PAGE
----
The Western North America states and provinces are home to literally tens of thousands of superb trout lakes. Many of these waters are rich in nutrients which allow them to support an abundant and diverse aquatic invertebrate food base. Quality or trophy stillwater trout fisheries can be found throughout western North America. Sustaining a quality fishery means balancing the population of fish in relationship to abundance of food.
To many anglers, lakes appear as black holes as there are no current seams, defined channels or structured flow to identify where the fish are living. Deciding where and how to fish lakes is really no different that the approach to fishing moving waters.
The trout have to seek out their food sources as there is no current to bring food to them. This means fishing relatively shallow water between a few feet to 25 feet in depth as this is the depth range that the majority of invertebrates such as midges or chironomids, mayflies, damselflies, dragonflies, caddisflies, scuds and leeches as well as forage fish are living.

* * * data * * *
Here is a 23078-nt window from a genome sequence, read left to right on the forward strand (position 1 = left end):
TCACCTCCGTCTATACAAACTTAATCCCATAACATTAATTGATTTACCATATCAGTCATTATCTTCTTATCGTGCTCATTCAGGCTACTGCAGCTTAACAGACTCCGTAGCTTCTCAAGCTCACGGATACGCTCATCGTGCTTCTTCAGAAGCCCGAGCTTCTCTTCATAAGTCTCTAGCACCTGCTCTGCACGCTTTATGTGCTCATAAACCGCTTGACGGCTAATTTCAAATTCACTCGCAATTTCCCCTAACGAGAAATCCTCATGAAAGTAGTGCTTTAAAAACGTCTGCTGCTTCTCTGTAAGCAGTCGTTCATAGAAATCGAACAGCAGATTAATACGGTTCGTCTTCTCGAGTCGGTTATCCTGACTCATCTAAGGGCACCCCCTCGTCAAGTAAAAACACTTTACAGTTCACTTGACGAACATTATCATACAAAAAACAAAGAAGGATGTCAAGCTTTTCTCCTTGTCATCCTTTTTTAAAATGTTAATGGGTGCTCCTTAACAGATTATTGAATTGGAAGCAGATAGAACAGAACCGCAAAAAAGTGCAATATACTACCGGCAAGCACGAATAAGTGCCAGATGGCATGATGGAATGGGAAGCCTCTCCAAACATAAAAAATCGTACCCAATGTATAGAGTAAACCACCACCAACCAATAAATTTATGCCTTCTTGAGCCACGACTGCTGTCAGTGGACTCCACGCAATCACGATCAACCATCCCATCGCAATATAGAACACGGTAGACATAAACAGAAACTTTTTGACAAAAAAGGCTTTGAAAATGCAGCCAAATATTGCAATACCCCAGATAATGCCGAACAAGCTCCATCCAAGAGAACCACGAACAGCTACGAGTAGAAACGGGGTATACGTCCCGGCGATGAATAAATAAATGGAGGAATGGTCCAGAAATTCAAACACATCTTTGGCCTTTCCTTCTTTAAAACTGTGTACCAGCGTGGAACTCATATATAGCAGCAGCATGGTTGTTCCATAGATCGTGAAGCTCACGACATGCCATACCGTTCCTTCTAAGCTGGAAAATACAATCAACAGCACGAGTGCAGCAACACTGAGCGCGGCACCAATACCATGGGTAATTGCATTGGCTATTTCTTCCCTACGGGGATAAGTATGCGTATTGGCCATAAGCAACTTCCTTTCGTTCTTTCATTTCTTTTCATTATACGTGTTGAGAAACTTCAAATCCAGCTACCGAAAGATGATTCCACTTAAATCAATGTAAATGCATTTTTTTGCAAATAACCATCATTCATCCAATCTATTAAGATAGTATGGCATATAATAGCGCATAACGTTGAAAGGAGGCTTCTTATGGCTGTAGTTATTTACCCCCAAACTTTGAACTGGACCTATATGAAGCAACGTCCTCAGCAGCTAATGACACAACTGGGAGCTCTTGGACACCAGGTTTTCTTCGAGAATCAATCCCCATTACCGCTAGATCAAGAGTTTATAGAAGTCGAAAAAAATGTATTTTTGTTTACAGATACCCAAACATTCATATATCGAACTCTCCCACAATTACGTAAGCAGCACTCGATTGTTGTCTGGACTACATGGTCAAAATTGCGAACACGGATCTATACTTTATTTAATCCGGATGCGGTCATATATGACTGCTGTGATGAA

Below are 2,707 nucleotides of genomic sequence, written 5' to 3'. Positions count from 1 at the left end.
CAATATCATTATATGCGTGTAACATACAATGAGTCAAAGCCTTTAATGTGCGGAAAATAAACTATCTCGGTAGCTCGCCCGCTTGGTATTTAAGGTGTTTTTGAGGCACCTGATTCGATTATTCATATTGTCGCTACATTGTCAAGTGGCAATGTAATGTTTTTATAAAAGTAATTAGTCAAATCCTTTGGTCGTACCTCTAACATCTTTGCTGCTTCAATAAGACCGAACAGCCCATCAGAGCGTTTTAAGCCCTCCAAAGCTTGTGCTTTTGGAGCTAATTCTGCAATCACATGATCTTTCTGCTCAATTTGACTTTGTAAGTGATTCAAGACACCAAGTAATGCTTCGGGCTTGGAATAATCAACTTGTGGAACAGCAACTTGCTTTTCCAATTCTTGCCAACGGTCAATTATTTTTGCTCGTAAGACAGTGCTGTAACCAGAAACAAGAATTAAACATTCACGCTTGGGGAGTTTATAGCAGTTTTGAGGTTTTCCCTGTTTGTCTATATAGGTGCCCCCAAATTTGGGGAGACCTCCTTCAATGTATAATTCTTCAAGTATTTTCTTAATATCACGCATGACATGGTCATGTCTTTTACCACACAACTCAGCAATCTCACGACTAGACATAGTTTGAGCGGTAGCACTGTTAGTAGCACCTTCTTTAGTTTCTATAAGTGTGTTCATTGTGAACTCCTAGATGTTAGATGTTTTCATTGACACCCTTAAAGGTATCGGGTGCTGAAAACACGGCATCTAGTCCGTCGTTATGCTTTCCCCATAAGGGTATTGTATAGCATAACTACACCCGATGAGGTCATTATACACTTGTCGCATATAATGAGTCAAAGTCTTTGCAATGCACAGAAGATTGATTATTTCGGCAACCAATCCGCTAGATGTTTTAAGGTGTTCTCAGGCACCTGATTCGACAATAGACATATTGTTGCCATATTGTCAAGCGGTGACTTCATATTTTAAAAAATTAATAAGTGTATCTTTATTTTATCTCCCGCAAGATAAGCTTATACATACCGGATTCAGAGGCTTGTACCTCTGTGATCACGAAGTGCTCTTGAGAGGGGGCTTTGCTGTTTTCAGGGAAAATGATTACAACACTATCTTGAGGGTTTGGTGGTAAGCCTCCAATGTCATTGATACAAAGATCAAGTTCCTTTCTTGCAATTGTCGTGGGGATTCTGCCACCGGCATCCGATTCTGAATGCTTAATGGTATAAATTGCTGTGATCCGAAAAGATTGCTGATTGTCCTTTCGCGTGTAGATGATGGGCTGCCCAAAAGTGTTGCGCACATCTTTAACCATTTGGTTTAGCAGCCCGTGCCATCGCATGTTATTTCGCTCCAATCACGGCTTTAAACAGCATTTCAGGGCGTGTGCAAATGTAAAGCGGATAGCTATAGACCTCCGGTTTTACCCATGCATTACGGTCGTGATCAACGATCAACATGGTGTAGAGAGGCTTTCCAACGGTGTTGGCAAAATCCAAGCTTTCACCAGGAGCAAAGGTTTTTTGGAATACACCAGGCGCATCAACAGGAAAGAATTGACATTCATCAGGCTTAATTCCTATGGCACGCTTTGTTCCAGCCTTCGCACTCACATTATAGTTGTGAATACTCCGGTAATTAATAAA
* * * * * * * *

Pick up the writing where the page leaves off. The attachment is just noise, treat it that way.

This prime real estate is known as the shoal or littoral area and is defined as that depth zone that sunlight energy can penetrate to the bottom and allow photosynthesis to occur. This results in aquatic green plant growth which forms the basic habitat for most of the major trout foods. Concentrate your fishing effort on the shoal or along the edges of the shoal as it drops off to the deep water zone of the lake.
As with rivers and streams, understanding the life cycles, emergence timing and preferred habitat of the key aquatic insects, other invertebrates and forage fish that trout eat will determine where and how to fish a lake. Essential fly lines for stillwater success include floating, intermediate or hover and a couple of faster sinking lines such as a type 4 and type 7. These lines will allow you to imitate all the important trout food sources at any time of the year.